Laura Baumgartner, member of University Temple UMC in Seattle and candidate for ministry, shares how an internship at Earth Ministry is giving her new opportunities to witness on behalf of God’s creation.
The intersection of science and faith is a deep and abiding passion of mine, particularly as my life has me living in both spheres. I’ve been a member of University Temple United Methodist Church for 14 years, and I’ve been high school chemistry teacher for 24. In particular, I’m called to explore how I can speak into what is sometimes a void between religion and environmental advocacy as I work toward a Master of Divinity at Seattle University and toward ordination as an elder in the United Methodist Church.
Because I want to find out what ministry takes place in the space between these two areas of human experience, I sought out an internship at Earth Ministry. And though there’s a lot of office work and routine tasks, it has been a joy to me to see how the best environmental science is expressed in faith values in the real work of climate protection.
I’m learning to find my way as pastor at this crossroads. In fact, I often think of myself as collecting the tools that I’ll need for ministry as I prepare for what the Spirit has in mind for me. With the love and support, and generally good tolerance of my congregation at University Temple, I’ve developing the skills of pastoral care and administration. Working at Earth Ministry is helping me develop other skills: I have spoken truth to power. I can find words to express the injustice that is done when people of color bear the first and most devastating effects of environmental disasters. I can witness the story that unfolds when unlikely partners find they share the same planet and must work together.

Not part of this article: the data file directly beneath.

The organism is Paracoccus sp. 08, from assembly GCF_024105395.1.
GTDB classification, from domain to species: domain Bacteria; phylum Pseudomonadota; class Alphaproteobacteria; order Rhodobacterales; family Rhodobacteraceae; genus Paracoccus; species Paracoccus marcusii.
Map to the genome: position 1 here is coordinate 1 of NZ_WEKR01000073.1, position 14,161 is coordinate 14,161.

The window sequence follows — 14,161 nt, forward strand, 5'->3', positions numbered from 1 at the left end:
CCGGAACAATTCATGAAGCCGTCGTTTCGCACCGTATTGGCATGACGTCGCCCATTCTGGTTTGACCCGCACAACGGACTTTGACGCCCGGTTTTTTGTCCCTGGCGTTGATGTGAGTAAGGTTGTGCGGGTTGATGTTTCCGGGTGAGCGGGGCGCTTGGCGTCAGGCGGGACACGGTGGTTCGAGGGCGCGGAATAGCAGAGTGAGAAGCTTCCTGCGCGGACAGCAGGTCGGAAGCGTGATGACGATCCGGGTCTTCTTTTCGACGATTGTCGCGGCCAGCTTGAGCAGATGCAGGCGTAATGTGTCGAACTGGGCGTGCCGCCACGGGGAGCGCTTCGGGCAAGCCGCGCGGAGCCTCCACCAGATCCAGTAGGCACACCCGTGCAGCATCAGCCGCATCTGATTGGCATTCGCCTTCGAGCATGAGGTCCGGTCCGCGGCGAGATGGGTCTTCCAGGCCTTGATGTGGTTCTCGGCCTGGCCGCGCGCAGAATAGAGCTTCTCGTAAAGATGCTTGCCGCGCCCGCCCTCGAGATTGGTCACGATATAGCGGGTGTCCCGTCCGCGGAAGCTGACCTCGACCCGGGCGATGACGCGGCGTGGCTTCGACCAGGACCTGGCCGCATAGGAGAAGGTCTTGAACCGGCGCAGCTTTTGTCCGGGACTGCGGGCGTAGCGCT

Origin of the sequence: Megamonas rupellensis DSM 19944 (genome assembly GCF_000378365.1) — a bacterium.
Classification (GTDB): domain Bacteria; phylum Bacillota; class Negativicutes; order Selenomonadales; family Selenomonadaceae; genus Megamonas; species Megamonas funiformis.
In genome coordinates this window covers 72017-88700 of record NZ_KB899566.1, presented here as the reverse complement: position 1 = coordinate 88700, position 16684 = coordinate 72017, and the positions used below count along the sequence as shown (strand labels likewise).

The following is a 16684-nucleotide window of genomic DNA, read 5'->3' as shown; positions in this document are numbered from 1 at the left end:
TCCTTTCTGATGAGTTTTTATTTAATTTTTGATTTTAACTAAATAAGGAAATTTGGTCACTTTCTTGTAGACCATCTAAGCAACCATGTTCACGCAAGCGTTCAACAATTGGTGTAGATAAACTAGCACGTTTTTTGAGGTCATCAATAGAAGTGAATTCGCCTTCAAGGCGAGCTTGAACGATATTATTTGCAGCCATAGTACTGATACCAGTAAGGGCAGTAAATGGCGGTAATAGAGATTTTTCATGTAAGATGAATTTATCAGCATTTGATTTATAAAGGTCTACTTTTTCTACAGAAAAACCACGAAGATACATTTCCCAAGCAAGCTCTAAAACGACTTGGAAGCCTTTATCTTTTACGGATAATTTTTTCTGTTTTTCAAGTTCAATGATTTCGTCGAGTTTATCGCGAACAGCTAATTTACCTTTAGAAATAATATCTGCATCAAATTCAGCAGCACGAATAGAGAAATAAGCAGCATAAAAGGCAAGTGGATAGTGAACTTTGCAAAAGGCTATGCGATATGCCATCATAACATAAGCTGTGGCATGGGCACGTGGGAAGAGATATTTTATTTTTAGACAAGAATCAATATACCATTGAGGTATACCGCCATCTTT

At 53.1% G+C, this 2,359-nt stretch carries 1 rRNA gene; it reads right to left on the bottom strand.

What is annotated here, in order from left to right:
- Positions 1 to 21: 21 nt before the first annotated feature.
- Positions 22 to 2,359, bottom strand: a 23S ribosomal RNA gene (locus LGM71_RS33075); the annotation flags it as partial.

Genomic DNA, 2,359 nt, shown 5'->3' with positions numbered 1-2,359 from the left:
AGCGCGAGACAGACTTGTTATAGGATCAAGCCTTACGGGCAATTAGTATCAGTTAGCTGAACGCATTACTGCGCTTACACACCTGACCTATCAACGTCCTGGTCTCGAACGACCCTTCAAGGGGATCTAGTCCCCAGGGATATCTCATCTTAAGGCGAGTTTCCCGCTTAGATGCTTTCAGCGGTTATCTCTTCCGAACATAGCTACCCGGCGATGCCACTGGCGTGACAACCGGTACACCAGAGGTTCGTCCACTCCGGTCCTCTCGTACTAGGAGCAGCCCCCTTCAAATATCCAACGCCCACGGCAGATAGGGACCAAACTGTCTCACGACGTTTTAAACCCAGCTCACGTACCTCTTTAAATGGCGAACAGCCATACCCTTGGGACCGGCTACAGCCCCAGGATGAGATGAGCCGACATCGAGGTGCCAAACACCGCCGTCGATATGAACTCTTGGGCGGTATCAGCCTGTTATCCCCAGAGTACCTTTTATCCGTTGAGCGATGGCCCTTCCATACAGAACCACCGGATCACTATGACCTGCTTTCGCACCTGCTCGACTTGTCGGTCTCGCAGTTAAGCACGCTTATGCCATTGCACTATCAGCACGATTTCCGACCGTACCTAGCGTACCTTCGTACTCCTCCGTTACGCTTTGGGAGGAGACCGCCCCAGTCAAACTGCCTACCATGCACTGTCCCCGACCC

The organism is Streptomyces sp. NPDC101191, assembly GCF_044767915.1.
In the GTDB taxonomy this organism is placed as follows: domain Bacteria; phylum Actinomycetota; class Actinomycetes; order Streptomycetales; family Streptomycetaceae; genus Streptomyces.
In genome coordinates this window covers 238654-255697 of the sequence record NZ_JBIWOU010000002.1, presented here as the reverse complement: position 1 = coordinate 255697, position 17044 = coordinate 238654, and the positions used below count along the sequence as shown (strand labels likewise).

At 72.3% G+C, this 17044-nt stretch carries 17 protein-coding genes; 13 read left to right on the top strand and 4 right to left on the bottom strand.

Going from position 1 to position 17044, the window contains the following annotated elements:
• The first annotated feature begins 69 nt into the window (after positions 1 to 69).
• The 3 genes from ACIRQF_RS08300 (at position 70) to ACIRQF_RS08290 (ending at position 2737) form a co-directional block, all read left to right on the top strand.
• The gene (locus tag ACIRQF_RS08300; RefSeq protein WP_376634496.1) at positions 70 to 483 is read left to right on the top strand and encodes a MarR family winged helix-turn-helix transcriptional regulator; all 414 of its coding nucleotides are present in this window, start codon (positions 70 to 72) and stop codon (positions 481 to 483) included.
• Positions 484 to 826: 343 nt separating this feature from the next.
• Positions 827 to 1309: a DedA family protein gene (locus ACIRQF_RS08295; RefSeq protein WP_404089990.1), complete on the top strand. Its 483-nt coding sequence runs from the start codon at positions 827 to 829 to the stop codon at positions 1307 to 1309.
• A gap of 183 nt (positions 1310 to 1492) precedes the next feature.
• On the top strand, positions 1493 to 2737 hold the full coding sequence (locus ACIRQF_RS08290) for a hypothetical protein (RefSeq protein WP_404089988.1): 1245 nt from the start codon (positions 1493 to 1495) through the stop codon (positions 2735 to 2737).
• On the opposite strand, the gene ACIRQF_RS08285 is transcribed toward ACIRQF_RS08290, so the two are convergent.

a faithful approach to decision-making in the public arena needs all of us, scientists and faithful alike.
For many generations, organized religion has been part of the force that has taught humans to act as if we are not a part of Creation, through language suggesting that we somehow claim power over Creation. However, working at Earth Ministry, I realize the power that comes from knowing our part in Creation. Grace comes even to religious organizations when we speak up for those who can’t speak themselves, like Northwest salmon, our beautiful boreal forests and even Earth’s atmosphere. Climate change is one of the huge global problems facing humans that can’t be solved by either religion or science alone. Instead a faithful approach to decision-making in the public arena needs all of us, scientists and faithful alike. All of our expertise, talent, and passion are required of us.
In my classroom and in my church, I am often challenged to articulate what can be done about the water, air, or soil pollution problems that face us. One student angrily told me that we should just pave over the entire planet and start over because we’ve messed up so badly. It’s easy to fall prey to such grief and despair. In going to rallies, press conferences, hearings, and other events, as well as doing the ongoing planning work with the team at Earth Ministry, I’m learning what it takes to steward a community through challenges that feel overwhelming. I’m learning to say, “My faith compels me to speak out” when that is the case. I’m learning that it is in community where we have real successes and share the resolve to right our wrongs. I have witnessed those for whom the church is a scary place working side by side with those who find their home in church, for the sake of the Creation, as part of Creation. That is the power of our faith. That is the power of our God.
If you are new to the work of Earth Ministry, you can find out more about the work that we do or sign up for our email distribution list. To use your own voice to speak out against proposed fossil fuel expansion, related to climate change, make a comment by January 22 on the Tesoro Savage Oil Terminal.